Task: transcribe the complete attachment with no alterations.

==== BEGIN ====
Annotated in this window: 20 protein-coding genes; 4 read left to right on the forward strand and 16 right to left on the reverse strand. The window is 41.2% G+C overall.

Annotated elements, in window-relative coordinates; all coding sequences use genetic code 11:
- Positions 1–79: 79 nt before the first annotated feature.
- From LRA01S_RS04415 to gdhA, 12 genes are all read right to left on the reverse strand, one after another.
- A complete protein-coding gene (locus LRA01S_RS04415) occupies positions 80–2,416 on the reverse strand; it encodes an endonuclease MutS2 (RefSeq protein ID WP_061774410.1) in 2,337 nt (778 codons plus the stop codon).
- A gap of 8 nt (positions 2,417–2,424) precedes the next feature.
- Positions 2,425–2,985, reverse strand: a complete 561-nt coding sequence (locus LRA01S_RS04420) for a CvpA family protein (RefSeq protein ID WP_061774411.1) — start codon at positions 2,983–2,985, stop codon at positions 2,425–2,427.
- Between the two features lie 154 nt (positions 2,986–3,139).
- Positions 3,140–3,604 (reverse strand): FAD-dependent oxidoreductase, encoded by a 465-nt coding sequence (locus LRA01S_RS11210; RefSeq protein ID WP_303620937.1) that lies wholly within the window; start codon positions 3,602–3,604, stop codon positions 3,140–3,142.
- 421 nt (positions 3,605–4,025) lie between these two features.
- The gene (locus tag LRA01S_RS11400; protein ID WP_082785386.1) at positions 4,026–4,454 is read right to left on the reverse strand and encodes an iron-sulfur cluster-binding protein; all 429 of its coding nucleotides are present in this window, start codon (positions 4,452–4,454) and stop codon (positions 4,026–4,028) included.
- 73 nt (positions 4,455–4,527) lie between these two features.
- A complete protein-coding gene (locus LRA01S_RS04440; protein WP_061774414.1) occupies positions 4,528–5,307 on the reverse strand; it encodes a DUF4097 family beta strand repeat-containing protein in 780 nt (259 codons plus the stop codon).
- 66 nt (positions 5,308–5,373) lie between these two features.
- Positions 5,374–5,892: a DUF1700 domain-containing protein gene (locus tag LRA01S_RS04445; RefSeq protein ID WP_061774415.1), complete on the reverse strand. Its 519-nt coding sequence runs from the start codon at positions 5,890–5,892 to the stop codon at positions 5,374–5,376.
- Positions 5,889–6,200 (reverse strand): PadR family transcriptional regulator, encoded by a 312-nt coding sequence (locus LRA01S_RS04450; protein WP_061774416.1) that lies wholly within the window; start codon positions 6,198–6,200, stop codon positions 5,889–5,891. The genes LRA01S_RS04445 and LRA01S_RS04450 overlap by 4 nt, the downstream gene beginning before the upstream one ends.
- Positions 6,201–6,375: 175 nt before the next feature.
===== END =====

Annotated in this window: 20 protein-coding genes; 4 read left to right on the forward strand and 16 right to left on the reverse strand. The window is 41.2% G+C overall.

Annotated elements, in window-relative coordinates; all coding sequences use genetic code 11:
- Positions 1–79: 79 nt before the first annotated feature.
- From LRA01S_RS04415 to gdhA, 12 genes are all read right to left on the reverse strand, one after another.
- A complete protein-coding gene (locus LRA01S_RS04415) occupies positions 80–2,416 on the reverse strand; it encodes an endonuclease MutS2 (RefSeq protein ID WP_061774410.1) in 2,337 nt (778 codons plus the stop codon).
- A gap of 8 nt (positions 2,417–2,424) precedes the next feature.
- Positions 2,425–2,985, reverse strand: a complete 561-nt coding sequence (locus LRA01S_RS04420) for a CvpA family protein (RefSeq protein ID WP_061774411.1) — start codon at positions 2,983–2,985, stop codon at positions 2,425–2,427.
- Between the two features lie 154 nt (positions 2,986–3,139).
- Positions 3,140–3,604 (reverse strand): FAD-dependent oxidoreductase, encoded by a 465-nt coding sequence (locus LRA01S_RS11210; RefSeq protein ID WP_303620937.1) that lies wholly within the window; start codon positions 3,602–3,604, stop codon positions 3,140–3,142.
- 421 nt (positions 3,605–4,025) lie between these two features.
- The gene (locus tag LRA01S_RS11400; protein ID WP_082785386.1) at positions 4,026–4,454 is read right to left on the reverse strand and encodes an iron-sulfur cluster-binding protein; all 429 of its coding nucleotides are present in this window, start codon (positions 4,452–4,454) and stop codon (positions 4,026–4,028) included.
- 73 nt (positions 4,455–4,527) lie between these two features.
- A complete protein-coding gene (locus LRA01S_RS04440; protein WP_061774414.1) occupies positions 4,528–5,307 on the reverse strand; it encodes a DUF4097 family beta strand repeat-containing protein in 780 nt (259 codons plus the stop codon).
- 66 nt (positions 5,308–5,373) lie between these two features.
- Positions 5,374–5,892: a DUF1700 domain-containing protein gene (locus tag LRA01S_RS04445; RefSeq protein ID WP_061774415.1), complete on the reverse strand. Its 519-nt coding sequence runs from the start codon at positions 5,890–5,892 to the stop codon at positions 5,374–5,376.
- Positions 5,889–6,200 (reverse strand): PadR family transcriptional regulator, encoded by a 312-nt coding sequence (locus LRA01S_RS04450; protein WP_061774416.1) that lies wholly within the window; start codon positions 6,198–6,200, stop codon positions 5,889–5,891. The genes LRA01S_RS04445 and LRA01S_RS04450 overlap by 4 nt, the downstream gene beginning before the upstream one ends.
- Positions 6,201–6,375: 175 nt before the next feature.